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STATE OF EMERGENCY: Masks are required in Oklahoma City. Visit covid19.okc.gov for updates and details on the COVID-19 (new coronavirus) emergency proclamation.

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Masks required in indoor public places in Oklahoma City

Post Date:07/17/2020 6:14 PM

The City Council voted in a special meeting Friday to approve an emergency public safety ordinance requiring face coverings in indoor public places throughout Oklahoma City.

The ordinance took effect immediately. Read it here.

Public health officials say face coverings are key to slowing the spread of COVID-19. Evidence shows there’s a high risk of infected people spreading the virus with their breath if they don’t use a face covering. Evidence also shows infected people can spread the virus even if they don’t have symptoms.

Free signs about the requirements to print for display at local businesses and other public spaces, along with social media graphics and animations, are available on a public shared drive at covid19.okc.gov.

Visit covid19.okc.gov for the latest on the coronavirus in Oklahoma City, including other emergency restrictions in place to slow the spread of COVID-19.

Face covering requirements

Everyone in Oklahoma City age 11 and up is required to wear a face covering, like a mask or face shield, in indoor public spaces. There are some exceptions.

Public health officials also recommend face coverings for children age 3 and up, although it’s not a requirement in the emergency ordinance.

Face coverings are required only in indoor spaces open to the public, including private property.

The face covering must cover both the nose and mouth. A face shield is an alternative to a cloth face covering or mask. Here are general CDC recommendations about cloth face coverings and masks.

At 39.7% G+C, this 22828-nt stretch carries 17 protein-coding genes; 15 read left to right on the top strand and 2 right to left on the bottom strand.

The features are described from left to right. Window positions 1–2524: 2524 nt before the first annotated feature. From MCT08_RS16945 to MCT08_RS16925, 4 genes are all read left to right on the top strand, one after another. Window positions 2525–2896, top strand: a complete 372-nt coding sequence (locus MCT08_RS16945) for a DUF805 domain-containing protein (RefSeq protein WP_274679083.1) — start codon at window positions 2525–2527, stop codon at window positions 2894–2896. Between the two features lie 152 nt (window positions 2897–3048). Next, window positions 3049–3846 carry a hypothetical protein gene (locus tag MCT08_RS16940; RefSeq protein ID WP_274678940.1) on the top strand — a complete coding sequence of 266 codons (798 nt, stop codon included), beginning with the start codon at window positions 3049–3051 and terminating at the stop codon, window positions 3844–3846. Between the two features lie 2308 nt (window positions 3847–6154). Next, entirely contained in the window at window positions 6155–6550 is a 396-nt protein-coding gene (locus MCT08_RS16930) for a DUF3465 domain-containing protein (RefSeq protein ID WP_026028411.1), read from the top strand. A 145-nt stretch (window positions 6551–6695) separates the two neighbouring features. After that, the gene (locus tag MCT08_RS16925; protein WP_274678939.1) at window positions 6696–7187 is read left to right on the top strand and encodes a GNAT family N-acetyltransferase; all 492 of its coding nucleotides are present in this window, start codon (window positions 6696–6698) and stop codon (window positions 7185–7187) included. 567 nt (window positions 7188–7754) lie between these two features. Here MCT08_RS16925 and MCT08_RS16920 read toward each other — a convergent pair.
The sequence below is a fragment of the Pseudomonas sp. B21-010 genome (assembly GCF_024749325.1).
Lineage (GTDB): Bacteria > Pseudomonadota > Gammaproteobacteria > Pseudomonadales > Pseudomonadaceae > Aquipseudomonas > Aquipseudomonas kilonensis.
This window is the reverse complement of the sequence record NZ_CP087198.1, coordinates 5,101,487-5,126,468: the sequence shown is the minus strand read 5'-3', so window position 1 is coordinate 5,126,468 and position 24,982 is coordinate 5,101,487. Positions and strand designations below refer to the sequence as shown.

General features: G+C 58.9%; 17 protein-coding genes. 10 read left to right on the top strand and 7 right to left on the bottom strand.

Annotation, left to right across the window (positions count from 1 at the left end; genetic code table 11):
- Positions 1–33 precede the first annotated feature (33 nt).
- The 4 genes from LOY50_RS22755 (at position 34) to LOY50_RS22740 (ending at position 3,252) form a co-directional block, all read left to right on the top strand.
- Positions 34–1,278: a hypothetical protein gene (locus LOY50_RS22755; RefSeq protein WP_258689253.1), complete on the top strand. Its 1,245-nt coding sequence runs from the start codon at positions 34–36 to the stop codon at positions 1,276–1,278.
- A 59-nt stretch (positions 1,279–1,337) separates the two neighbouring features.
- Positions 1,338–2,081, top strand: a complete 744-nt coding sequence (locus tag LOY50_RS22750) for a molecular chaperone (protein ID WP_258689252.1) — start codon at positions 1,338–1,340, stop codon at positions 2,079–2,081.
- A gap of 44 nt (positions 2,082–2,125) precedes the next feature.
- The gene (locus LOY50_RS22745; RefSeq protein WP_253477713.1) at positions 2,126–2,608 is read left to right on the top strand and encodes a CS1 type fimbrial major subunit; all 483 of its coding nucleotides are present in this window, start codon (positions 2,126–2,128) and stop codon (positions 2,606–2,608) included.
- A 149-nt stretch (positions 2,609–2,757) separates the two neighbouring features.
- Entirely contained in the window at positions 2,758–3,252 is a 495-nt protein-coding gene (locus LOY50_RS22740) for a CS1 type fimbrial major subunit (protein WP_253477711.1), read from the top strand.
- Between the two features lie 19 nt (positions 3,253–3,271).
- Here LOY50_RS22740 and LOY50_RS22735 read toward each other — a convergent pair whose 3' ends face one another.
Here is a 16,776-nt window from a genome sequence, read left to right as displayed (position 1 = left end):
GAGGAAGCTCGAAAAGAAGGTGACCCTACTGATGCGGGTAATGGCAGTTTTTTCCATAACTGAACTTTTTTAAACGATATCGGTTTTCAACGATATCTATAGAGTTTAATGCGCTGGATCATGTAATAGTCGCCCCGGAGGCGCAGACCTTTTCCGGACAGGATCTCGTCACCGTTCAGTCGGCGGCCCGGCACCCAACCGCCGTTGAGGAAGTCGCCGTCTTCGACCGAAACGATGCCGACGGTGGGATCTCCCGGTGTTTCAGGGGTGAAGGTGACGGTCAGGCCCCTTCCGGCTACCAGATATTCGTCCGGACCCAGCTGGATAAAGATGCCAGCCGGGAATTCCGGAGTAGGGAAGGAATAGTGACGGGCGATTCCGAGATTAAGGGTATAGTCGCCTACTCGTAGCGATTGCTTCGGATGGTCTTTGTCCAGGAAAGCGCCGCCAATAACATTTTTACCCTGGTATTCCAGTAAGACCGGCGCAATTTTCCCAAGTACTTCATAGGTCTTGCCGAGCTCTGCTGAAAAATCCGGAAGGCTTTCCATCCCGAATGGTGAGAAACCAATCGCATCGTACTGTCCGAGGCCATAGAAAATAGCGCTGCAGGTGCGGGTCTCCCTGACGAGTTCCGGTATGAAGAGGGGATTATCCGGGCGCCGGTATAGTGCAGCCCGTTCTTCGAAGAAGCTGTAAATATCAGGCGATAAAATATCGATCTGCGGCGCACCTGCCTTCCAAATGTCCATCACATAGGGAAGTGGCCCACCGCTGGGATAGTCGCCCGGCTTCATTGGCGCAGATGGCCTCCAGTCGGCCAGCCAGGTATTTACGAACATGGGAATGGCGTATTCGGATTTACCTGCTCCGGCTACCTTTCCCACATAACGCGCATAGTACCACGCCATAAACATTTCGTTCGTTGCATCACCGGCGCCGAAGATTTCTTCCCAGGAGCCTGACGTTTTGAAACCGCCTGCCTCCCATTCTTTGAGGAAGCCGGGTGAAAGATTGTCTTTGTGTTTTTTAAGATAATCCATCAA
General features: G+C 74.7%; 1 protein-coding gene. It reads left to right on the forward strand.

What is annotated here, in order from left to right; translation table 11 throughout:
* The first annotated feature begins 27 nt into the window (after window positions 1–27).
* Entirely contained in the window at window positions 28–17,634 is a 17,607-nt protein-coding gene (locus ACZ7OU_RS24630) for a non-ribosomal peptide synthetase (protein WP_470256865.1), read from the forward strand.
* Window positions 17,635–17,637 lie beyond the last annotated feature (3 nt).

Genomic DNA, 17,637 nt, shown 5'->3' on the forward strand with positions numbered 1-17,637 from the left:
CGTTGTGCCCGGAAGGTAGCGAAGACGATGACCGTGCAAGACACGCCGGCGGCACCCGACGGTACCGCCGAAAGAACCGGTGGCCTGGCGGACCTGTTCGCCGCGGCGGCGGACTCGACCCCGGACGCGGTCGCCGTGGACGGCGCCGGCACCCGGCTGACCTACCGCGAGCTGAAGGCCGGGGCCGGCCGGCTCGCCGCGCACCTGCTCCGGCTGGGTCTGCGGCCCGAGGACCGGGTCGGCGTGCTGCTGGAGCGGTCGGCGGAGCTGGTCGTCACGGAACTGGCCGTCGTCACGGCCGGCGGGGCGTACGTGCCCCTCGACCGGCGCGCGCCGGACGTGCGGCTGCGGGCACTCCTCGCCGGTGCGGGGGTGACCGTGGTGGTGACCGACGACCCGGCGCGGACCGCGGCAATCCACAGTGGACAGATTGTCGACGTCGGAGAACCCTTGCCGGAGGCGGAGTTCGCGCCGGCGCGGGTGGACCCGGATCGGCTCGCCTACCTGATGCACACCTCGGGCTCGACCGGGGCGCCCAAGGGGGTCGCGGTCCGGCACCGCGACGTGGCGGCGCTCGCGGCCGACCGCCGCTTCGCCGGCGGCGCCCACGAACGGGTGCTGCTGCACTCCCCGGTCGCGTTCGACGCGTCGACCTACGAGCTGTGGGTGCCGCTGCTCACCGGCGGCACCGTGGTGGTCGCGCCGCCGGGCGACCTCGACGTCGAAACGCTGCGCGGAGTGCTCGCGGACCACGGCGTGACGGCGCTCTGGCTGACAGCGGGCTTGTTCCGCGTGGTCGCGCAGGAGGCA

Exceptions to face covering requirements are:

  • Children age 10 and under, unless required by a school or daycare.
  • People working in an office who don’t have face-to-face interactions with the public.
  • Patrons of restaurants, bars and similar establishments while eating or drinking.
  • People in settings where it isn’t practical or feasible to wear a face covering, like receiving dental services, swimming or playing at a sprayground.
  • People engaged in sports (including for recreation).
  • People engaged in cardio exercises. But people should make reasonable efforts to observe social distancing between groups of people from different households.
  • People inside any federal, state or county building or facility.
  • People inside a public or private school building or facility, unless required by the school.
  • People at a religious service or ceremony where social distancing is observed between groups of people from different households.
  • People with a developmental disability.
  • People who are deaf or hard-of-hearing.

The requirements expire Sept. 8, unless the Council takes further action.

Enforcement

The ordinance allows for enforcement by the Police Department, or code inspectors from the OKC-County Health Department (OCCHD) and the City’s Development Services Department. The Council prefers enforcement by code inspectors when possible.

When responding to calls for enforcement, inspectors or officers will first offer a mask or an opportunity for the person to leave the public, indoor space.

People who refuse to wear the mask or leave would be subject to a fine of $9 on a conviction for a first or second offense. The fine would rise to a maximum of $100 for third and subsequent offenses.

People with a medical condition preventing them from safely wearing a mask can produce a document from their physician confirming that information, and will not be subject to a conviction and fine.

Frequently asked questions

Here are some frequently asked questions (FAQs) about the requirements.

Q: Who is required to wear a face covering, and in what situations?
A: Everyone in Oklahoma City age 11 and over is subject to the requirements when inside most buildings accessible to the public. There are narrow exceptions. Public health officials recommend children age 3 and up should also wear face coverings, but that is not required by the emergency ordinance.

Q: Why are face coverings required?
A: Public health officials say face coverings are key to slowing the spread of COVID-19. Evidence shows there’s a high risk of infected people spreading the virus with their breath if they don’t wear a face covering. Evidence also shows infected people can spread the virus even if they don’t have symptoms. You protect others by wearing a mask, and others protect you by wearing theirs.